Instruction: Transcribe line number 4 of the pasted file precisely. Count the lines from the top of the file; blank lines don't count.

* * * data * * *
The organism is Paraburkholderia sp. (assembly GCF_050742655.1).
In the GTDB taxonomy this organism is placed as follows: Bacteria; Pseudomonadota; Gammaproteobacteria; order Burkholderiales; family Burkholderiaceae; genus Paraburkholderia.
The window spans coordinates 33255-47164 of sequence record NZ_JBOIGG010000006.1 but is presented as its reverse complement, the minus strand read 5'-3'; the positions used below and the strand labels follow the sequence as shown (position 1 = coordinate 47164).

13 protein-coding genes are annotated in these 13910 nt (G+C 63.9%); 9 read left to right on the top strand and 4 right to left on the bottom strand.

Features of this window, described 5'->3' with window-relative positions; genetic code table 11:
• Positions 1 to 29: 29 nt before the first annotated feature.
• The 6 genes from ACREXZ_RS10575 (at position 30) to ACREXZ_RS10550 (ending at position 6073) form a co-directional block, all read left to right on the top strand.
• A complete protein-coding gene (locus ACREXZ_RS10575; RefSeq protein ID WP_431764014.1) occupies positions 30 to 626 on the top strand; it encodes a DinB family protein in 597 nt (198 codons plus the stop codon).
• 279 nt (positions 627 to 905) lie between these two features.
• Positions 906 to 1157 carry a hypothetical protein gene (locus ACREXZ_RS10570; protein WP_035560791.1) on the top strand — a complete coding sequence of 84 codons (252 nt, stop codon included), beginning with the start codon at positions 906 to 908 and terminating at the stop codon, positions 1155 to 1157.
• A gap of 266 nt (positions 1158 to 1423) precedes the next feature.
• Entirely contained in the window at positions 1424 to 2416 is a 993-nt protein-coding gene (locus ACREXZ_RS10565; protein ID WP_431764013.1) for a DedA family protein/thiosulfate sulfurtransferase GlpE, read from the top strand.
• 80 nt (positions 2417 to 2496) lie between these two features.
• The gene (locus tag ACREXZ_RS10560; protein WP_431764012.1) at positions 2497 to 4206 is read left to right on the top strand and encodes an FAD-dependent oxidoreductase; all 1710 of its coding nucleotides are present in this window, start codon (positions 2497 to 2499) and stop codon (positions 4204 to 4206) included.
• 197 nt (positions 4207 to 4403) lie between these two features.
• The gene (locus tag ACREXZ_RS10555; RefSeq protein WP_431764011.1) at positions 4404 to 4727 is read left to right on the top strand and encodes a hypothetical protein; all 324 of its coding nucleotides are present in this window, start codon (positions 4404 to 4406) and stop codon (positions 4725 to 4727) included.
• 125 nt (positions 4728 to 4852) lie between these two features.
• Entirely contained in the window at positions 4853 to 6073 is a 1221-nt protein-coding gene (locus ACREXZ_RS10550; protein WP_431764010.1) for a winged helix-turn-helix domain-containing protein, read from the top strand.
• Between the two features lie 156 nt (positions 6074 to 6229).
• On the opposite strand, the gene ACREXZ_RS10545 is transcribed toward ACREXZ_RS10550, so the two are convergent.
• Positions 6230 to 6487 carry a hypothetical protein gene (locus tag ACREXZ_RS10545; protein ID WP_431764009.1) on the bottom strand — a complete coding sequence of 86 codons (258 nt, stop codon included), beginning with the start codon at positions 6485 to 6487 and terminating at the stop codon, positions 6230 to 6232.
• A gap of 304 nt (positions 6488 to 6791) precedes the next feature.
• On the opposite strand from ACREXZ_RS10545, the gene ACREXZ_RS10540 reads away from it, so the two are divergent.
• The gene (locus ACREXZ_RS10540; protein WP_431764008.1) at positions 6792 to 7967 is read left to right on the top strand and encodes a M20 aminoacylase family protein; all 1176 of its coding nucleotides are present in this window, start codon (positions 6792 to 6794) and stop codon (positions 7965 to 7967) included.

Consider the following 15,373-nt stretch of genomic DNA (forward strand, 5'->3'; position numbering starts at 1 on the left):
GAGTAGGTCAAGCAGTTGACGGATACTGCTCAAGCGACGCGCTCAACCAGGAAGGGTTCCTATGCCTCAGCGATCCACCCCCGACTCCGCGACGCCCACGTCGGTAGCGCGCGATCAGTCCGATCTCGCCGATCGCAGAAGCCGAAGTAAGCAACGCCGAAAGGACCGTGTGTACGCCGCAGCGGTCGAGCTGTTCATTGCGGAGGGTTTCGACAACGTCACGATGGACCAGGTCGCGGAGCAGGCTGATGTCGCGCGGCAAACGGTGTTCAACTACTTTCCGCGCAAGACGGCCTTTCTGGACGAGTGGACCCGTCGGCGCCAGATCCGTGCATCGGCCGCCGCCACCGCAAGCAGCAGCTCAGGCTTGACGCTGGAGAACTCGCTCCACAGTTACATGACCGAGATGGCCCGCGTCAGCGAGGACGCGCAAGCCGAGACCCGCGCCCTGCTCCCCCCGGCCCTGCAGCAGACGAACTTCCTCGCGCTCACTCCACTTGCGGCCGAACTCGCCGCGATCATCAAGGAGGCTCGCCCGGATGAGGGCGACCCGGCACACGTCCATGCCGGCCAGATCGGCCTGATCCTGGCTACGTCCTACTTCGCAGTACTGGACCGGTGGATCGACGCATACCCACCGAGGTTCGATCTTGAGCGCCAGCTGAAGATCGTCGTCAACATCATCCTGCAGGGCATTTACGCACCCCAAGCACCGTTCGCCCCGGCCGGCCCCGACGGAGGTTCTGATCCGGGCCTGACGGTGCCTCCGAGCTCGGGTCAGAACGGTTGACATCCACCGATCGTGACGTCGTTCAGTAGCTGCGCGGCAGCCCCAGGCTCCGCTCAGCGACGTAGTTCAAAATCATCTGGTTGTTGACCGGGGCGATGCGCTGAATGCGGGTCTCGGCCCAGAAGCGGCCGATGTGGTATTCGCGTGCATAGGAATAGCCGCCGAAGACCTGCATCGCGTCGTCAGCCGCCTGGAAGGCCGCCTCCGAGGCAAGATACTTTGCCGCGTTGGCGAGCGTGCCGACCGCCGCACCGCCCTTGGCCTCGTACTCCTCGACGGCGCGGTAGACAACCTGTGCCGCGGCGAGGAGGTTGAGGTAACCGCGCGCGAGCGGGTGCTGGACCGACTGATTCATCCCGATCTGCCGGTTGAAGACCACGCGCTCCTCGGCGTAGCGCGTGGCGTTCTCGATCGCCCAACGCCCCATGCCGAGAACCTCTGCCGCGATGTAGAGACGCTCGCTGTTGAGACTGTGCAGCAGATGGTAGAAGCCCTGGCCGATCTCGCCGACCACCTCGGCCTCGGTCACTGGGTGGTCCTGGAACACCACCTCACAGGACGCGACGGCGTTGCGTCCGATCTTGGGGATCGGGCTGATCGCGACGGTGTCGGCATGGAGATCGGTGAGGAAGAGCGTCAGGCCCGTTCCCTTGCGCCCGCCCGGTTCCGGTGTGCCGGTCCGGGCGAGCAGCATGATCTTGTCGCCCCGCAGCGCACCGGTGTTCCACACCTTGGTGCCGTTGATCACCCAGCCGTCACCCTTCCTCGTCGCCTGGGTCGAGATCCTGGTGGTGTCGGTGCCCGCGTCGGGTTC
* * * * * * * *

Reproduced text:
13 protein-coding genes are annotated in these 13910 nt (G+C 63.9%); 9 read left to right on the top strand and 4 right to left on the bottom strand.